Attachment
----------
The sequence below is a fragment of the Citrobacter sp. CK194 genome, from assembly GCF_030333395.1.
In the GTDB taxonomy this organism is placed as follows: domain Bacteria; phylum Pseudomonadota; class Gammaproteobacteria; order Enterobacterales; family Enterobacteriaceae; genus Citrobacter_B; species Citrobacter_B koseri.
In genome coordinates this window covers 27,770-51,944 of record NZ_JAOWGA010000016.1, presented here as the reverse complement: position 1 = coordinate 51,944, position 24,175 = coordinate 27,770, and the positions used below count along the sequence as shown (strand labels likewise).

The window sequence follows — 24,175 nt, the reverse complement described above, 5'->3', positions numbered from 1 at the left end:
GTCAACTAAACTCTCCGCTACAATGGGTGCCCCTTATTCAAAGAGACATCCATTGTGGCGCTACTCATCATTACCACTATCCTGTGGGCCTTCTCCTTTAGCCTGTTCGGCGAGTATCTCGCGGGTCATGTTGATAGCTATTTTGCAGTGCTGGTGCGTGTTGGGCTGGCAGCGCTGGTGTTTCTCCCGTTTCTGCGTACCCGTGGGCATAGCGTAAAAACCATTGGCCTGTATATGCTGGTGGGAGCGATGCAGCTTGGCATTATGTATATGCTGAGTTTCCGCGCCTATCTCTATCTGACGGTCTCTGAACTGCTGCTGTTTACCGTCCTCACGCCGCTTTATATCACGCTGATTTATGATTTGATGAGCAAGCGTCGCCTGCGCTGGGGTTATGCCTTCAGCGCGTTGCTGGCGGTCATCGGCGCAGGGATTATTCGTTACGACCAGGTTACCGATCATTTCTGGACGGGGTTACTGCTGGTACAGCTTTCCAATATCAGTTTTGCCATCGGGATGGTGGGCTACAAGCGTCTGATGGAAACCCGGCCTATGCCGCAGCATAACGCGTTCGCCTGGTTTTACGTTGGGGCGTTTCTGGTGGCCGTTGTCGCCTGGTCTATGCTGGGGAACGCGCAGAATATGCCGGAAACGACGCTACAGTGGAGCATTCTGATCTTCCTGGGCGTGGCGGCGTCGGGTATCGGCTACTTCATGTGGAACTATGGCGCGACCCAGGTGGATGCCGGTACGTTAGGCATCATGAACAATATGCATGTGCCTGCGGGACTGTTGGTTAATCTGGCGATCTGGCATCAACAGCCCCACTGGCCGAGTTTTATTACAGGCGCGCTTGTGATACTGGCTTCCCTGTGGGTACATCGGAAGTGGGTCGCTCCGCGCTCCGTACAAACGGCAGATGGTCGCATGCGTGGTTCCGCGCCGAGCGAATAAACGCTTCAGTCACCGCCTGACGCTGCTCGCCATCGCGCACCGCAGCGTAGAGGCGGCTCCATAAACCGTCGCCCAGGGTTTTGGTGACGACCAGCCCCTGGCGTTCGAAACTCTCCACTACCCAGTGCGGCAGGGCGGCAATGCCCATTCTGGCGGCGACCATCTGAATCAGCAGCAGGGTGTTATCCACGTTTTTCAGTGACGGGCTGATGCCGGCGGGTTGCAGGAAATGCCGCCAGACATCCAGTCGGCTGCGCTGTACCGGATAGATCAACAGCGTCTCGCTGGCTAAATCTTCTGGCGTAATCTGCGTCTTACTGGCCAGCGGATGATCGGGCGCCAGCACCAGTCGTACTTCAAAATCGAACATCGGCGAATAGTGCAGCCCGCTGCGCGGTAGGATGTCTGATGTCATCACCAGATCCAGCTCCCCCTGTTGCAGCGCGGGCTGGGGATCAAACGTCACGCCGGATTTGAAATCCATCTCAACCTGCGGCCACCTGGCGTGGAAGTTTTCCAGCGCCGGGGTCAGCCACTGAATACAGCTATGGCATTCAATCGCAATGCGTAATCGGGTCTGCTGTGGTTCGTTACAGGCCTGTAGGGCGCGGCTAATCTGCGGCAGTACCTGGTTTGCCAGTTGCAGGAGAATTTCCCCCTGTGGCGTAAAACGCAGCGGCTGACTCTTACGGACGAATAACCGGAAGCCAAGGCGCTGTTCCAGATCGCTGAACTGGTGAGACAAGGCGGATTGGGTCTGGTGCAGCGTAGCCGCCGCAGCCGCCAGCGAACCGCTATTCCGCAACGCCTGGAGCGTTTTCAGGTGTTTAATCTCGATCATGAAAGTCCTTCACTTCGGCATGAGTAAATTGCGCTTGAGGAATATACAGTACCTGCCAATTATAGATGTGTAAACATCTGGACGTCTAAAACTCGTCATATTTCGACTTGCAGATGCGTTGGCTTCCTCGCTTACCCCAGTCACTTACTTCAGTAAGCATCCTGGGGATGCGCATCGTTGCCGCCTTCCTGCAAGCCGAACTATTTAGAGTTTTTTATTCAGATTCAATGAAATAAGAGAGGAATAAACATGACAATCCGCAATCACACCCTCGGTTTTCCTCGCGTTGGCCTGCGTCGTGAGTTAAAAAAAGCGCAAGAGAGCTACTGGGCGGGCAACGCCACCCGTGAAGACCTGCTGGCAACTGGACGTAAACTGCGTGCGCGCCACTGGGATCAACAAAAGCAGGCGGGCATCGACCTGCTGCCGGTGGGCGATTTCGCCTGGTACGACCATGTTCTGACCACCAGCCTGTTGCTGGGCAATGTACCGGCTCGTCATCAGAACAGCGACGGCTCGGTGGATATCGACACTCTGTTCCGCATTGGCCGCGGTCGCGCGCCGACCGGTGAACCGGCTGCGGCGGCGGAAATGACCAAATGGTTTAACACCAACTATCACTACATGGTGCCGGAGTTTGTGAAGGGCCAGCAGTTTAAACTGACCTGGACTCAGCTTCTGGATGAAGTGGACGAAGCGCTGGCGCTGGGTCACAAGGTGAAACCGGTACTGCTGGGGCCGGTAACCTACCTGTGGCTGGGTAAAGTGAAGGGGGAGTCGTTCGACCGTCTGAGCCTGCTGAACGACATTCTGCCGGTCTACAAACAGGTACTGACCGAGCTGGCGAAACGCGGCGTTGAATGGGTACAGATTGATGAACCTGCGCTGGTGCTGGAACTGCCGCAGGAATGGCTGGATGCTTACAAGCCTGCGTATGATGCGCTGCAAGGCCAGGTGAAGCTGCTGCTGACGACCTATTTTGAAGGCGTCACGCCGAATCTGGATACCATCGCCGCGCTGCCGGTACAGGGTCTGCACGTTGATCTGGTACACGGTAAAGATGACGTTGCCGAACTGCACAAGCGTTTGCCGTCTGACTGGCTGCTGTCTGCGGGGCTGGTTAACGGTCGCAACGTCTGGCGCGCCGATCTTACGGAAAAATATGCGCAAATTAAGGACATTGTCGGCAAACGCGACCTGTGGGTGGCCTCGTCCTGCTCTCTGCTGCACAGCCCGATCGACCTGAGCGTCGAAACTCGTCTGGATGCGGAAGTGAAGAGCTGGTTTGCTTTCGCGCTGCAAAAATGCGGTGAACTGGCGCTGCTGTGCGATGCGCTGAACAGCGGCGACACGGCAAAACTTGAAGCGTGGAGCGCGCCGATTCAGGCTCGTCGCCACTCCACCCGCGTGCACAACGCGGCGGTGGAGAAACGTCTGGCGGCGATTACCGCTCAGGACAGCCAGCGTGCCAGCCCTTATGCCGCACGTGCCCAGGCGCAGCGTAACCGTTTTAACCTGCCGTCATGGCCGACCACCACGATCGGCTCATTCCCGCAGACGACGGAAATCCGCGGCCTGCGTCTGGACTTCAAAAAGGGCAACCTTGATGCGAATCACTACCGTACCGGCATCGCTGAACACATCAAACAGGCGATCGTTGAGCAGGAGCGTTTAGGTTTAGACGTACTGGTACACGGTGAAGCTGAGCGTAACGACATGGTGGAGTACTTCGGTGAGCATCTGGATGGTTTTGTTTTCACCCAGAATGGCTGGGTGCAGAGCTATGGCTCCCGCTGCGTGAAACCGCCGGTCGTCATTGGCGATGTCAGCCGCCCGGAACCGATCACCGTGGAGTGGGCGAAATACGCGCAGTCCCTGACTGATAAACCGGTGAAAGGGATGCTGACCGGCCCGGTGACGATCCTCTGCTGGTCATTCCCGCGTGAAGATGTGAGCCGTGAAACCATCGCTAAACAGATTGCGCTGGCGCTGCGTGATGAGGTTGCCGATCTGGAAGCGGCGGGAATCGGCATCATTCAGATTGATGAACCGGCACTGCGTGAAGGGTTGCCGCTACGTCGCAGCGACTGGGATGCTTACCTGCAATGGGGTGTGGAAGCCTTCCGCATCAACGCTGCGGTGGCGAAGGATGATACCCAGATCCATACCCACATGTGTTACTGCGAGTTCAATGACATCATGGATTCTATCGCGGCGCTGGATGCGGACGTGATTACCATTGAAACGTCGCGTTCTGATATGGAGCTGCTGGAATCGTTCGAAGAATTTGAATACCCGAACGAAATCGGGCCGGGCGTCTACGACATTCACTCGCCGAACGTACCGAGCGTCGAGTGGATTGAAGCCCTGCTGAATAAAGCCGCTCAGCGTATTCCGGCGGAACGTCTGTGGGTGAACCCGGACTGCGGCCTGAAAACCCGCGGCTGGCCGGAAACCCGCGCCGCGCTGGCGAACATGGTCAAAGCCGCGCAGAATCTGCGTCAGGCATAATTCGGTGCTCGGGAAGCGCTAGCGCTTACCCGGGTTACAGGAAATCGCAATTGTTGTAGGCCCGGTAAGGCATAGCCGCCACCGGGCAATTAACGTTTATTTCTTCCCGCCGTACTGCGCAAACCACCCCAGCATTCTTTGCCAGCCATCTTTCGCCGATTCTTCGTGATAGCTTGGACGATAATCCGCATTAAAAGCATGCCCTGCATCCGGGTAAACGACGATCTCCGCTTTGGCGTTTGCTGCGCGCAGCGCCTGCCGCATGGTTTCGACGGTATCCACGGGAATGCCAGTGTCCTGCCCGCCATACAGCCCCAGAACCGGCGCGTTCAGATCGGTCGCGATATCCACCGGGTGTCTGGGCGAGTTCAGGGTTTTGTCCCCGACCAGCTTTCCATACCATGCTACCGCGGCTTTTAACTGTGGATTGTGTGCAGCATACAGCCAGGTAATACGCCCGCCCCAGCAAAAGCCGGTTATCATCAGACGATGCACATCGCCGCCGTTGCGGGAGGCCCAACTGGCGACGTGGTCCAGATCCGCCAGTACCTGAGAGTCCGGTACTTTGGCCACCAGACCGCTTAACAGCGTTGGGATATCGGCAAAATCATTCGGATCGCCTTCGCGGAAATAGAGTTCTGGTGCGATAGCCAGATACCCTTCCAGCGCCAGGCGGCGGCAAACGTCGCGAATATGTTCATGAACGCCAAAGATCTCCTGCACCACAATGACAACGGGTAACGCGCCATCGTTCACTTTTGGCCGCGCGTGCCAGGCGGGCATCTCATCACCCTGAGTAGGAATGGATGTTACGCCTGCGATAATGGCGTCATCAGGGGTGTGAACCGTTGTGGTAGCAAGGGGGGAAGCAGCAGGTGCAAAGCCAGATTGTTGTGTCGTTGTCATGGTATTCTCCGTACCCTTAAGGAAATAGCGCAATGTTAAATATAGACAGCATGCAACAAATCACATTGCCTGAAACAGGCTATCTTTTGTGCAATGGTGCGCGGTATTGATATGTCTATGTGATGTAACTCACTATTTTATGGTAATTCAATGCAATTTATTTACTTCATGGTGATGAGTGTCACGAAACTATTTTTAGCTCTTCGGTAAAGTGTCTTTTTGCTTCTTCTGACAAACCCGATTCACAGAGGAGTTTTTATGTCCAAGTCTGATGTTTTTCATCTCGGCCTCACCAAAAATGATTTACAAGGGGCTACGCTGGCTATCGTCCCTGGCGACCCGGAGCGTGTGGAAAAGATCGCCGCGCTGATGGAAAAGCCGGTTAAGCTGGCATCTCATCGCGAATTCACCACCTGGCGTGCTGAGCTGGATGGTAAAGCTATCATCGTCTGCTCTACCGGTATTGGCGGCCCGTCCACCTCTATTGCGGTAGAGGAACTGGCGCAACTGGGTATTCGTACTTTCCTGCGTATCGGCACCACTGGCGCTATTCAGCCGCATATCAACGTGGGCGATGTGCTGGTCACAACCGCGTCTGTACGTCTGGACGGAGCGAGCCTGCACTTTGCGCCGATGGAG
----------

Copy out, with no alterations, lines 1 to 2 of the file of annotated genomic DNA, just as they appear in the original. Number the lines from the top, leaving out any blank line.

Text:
The sequence below is a fragment of the Citrobacter sp. CK194 genome, from assembly GCF_030333395.1.
In the GTDB taxonomy this organism is placed as follows: domain Bacteria; phylum Pseudomonadota; class Gammaproteobacteria; order Enterobacterales; family Enterobacteriaceae; genus Citrobacter_B; species Citrobacter_B koseri.